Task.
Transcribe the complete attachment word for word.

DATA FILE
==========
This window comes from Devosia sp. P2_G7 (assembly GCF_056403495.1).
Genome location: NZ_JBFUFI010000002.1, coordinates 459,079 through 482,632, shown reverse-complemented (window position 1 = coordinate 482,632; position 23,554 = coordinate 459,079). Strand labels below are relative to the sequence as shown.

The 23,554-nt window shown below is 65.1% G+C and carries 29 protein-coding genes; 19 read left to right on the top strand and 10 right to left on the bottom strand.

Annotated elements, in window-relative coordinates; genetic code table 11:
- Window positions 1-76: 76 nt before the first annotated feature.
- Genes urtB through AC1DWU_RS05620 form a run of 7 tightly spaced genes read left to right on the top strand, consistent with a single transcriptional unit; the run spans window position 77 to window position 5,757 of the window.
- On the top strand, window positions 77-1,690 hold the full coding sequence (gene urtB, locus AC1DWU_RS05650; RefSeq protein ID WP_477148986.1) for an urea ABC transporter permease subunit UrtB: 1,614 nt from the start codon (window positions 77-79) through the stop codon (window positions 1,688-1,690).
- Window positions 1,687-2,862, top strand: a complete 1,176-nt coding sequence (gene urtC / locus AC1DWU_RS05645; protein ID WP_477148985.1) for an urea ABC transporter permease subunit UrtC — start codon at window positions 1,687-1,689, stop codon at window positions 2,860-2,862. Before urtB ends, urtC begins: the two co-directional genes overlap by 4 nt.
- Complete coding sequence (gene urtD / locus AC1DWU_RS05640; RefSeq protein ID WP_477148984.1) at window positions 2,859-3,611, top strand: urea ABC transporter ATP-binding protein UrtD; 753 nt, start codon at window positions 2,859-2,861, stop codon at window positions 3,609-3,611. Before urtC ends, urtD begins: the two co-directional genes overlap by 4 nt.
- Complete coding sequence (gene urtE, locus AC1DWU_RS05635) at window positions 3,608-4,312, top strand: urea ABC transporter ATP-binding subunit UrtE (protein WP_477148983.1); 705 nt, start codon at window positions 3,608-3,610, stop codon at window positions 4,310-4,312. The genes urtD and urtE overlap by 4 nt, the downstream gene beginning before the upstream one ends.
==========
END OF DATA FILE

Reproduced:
This window comes from Devosia sp. P2_G7 (assembly GCF_056403495.1).
Genome location: NZ_JBFUFI010000002.1, coordinates 459,079 through 482,632, shown reverse-complemented (window position 1 = coordinate 482,632; position 23,554 = coordinate 459,079). Strand labels below are relative to the sequence as shown.

The 23,554-nt window shown below is 65.1% G+C and carries 29 protein-coding genes; 19 read left to right on the top strand and 10 right to left on the bottom strand.

Annotated elements, in window-relative coordinates; genetic code table 11:
- Window positions 1-76: 76 nt before the first annotated feature.
- Genes urtB through AC1DWU_RS05620 form a run of 7 tightly spaced genes read left to right on the top strand, consistent with a single transcriptional unit; the run spans window position 77 to window position 5,757 of the window.
- On the top strand, window positions 77-1,690 hold the full coding sequence (gene urtB, locus AC1DWU_RS05650; RefSeq protein ID WP_477148986.1) for an urea ABC transporter permease subunit UrtB: 1,614 nt from the start codon (window positions 77-79) through the stop codon (window positions 1,688-1,690).
- Window positions 1,687-2,862, top strand: a complete 1,176-nt coding sequence (gene urtC / locus AC1DWU_RS05645; protein ID WP_477148985.1) for an urea ABC transporter permease subunit UrtC — start codon at window positions 1,687-1,689, stop codon at window positions 2,860-2,862. Before urtB ends, urtC begins: the two co-directional genes overlap by 4 nt.
- Complete coding sequence (gene urtD / locus AC1DWU_RS05640; RefSeq protein ID WP_477148984.1) at window positions 2,859-3,611, top strand: urea ABC transporter ATP-binding protein UrtD; 753 nt, start codon at window positions 2,859-2,861, stop codon at window positions 3,609-3,611. Before urtC ends, urtD begins: the two co-directional genes overlap by 4 nt.
- Complete coding sequence (gene urtE, locus AC1DWU_RS05635) at window positions 3,608-4,312, top strand: urea ABC transporter ATP-binding subunit UrtE (protein WP_477148983.1); 705 nt, start codon at window positions 3,608-3,610, stop codon at window positions 4,310-4,312. The genes urtD and urtE overlap by 4 nt, the downstream gene beginning before the upstream one ends.